Weekly Magazine Wrap-up!

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Yawn. Aren’t the tabloids bored of Tom vs. Katie? Jen Aniston got engaged. Ange and Brad may already be married.  The Kardashians are quiet. It’s all rather boring, and there isn’t much to talk about really. NW are predictable in their shaming, and Grazia seem to be doing their best these days NOT to shame. With Spring just around the corner, the fashion magazines are promoting pretty new looks, beauty, skin, and clothes that will maximise your appearance – mostly for men…

This Week in Tabloids – Jezebel

A – Magazine cover has no mention of Beauty, weight, or appearance.

Five magazines earn As this week, including In style, which features a barely recognisable Nicole Ritchie; Australian Woman’s Weekly featuring Katie Holmes and the Sponge Cake Queen finalists; Famous, which spreads a twitter rumour regarding the state of the Beckham’s relationship and other gossip; New Idea has an Olympics special which appears to focus on our female athletes including Sally Pearson and Natalie Cook; and Girlfriend with Emma Stone gracing the cover, and should be commended for their tagline The Sexy Myth, and why you shouldn’t accept it. Amen, Girlfriend!

B – Magazine cover makes mention of Beauty Routines, and Fashion articles for maximising ones appearance – No shaming or promises of results.

Blake Lively graces the cover of Marie Claire this month, which features the tagline Beauty’s Hit List: 9 hair and makeup looks you’ll love.

OK!  placed Khloe Kardashian has been put on baby bump watch.

Grazia gives Jennifer Aniston an awesome backhanded compliment with Jens Red Carpet Fake-over: How everyone can look this good

Madison features Megan Gale and gives us advice on Bright Eyes: How to Banish Dark Circles (sleep, water, and lots of leafy greens!… well, my guess is that will be the answer!)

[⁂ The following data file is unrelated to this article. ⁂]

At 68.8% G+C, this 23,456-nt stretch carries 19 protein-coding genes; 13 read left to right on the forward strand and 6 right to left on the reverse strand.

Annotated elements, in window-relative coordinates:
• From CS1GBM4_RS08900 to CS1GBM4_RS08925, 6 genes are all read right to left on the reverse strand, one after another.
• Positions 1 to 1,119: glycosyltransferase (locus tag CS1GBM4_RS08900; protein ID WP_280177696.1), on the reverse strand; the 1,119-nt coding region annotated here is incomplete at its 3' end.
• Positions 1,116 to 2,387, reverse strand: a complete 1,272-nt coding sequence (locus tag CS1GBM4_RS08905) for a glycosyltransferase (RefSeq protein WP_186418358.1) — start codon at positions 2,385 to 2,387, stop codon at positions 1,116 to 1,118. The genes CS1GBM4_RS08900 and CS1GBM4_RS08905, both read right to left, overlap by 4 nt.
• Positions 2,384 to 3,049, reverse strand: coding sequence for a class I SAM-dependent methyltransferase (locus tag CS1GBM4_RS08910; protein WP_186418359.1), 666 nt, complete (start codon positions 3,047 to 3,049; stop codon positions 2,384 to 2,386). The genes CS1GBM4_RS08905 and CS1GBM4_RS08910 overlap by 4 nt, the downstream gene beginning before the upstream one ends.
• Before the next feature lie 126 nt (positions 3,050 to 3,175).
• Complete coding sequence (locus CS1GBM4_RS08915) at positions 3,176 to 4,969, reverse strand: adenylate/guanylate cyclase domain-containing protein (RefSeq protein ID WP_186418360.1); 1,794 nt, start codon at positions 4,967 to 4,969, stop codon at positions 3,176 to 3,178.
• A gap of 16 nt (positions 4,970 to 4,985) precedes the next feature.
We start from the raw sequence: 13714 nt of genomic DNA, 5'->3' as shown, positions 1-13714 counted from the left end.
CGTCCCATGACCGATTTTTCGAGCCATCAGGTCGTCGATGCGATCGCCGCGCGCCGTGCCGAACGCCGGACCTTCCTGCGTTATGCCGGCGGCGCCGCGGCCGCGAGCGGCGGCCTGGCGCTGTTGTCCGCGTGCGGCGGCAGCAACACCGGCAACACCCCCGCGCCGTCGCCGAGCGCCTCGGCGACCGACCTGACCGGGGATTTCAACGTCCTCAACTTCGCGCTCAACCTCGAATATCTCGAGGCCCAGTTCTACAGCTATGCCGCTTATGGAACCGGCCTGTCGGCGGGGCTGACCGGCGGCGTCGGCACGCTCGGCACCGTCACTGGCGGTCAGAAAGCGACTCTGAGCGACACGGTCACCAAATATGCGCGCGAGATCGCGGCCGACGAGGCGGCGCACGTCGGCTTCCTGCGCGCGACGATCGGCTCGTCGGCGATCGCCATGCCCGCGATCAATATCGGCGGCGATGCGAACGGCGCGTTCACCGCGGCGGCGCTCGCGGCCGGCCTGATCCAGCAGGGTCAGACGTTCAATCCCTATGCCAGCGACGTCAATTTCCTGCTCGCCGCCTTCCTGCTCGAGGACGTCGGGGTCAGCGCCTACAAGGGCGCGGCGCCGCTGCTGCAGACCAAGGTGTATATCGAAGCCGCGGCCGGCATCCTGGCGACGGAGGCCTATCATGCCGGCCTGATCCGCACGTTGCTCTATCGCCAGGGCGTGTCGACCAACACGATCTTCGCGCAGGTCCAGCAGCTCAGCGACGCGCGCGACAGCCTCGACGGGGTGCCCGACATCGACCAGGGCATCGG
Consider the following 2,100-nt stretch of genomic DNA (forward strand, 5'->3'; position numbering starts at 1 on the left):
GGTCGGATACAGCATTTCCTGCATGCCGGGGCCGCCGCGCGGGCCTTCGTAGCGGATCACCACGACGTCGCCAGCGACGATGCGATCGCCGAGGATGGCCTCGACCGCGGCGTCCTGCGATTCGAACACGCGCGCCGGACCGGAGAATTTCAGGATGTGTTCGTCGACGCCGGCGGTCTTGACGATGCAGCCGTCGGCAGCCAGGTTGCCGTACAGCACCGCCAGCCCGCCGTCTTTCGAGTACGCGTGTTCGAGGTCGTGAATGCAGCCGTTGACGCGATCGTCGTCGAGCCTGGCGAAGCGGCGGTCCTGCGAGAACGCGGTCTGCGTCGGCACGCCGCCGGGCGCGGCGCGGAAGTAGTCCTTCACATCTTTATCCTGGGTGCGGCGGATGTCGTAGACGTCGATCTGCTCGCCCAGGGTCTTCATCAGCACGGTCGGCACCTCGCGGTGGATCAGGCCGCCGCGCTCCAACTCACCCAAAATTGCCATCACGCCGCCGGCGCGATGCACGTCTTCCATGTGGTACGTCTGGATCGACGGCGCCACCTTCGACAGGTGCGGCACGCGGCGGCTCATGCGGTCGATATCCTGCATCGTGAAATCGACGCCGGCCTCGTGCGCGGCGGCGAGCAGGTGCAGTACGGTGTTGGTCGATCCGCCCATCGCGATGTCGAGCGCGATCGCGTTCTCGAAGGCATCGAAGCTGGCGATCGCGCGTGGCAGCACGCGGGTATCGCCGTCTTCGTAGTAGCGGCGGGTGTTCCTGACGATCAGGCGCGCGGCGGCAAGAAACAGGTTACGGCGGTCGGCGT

Harpers Bazaar presents French model Constance Jablonski alongside the tagline Beauty Top 50: Super Skincare; Magic Makeup; Heavenly Hair. I am sure this will make the advertisers very happy as they spruik all the best products.

Olivia Palermo is on the cover of Shop til you drop, which features the entertaining tagline Get Celebrity Skin (minus the retouching) – which is amusing because the first thing I thought when I saw this tagline was ‘invest in photoshop…’

Vogue’s cover features Bella Heathcote of Neighbours fame. However, I am not too impressed with the new cover design which has ditched minimalism in favour of a style similar to UK or US Vogue, which is cluttered with taglines focused on promoting insecurities such as Sitting Pretty: All the looks to revamp your style, and Beauty Insiders share their secrets. One has to wonder if this is due to the Firing of Vogue Australia editor Kirstie Clements after 10 years at the helm, and the hiring of ex-Harpers Bazaar editor Edwina McCann. Before Clements had left, the July issue had been sorted, and August was close to being finalised – so it stands to reason we are only just seeing the impact of a new editor and new direction for the magazine.

Here is an interview with Kirstie back in May. It’s an interesting read.

C – Magazine cover prominently mentions Diet/ Health with no hard promises or time frames, Features weight loss stories, Features stories about Beauty Routines which promise results, Features stories on Slimming/ Sexy clothing, Focus on obtaining a particular type of desirable body. Magazine cover focuses on dressing for the male gaze.

Cosmopolitan features a stunning (albeit photoshopped) Khloe Kardashian on their cover, alongside the tagline Never Feel Hungry Again – exactly what to eat and when. I almost choked when I read that. Luckily, to help us out after we get our elusive new shape is a Bonus 24-page beauty mag. But gosh knows we can’t be truly pretty without the right clothes, so Cosmo is here to save the day again with Style heaven! 285 scorching new looks and the fashion buy that worships every body shape (nylons?). Most of us read this tagline and know that this scorching fashion is designed with men in mind – it must be if it is worshipping every body shape and making it schmexy -, and one could argue this is confirmed with the predictable tagline which asserts you are in charge of making any relationship happen because it’s what you really want and you must trap the man with Turn an almost-relationship into the real deal – without lifting a finger. And right above this on the cover – because Cosmo cares about your sex life and you are also in charge of everyone’s orgasms is  Get more bang in your bed! Your sexiest sealed section…ever – Because, you know… sex is naughty and should be hidden…. Thanks Cosmo! Whatever would we do without you!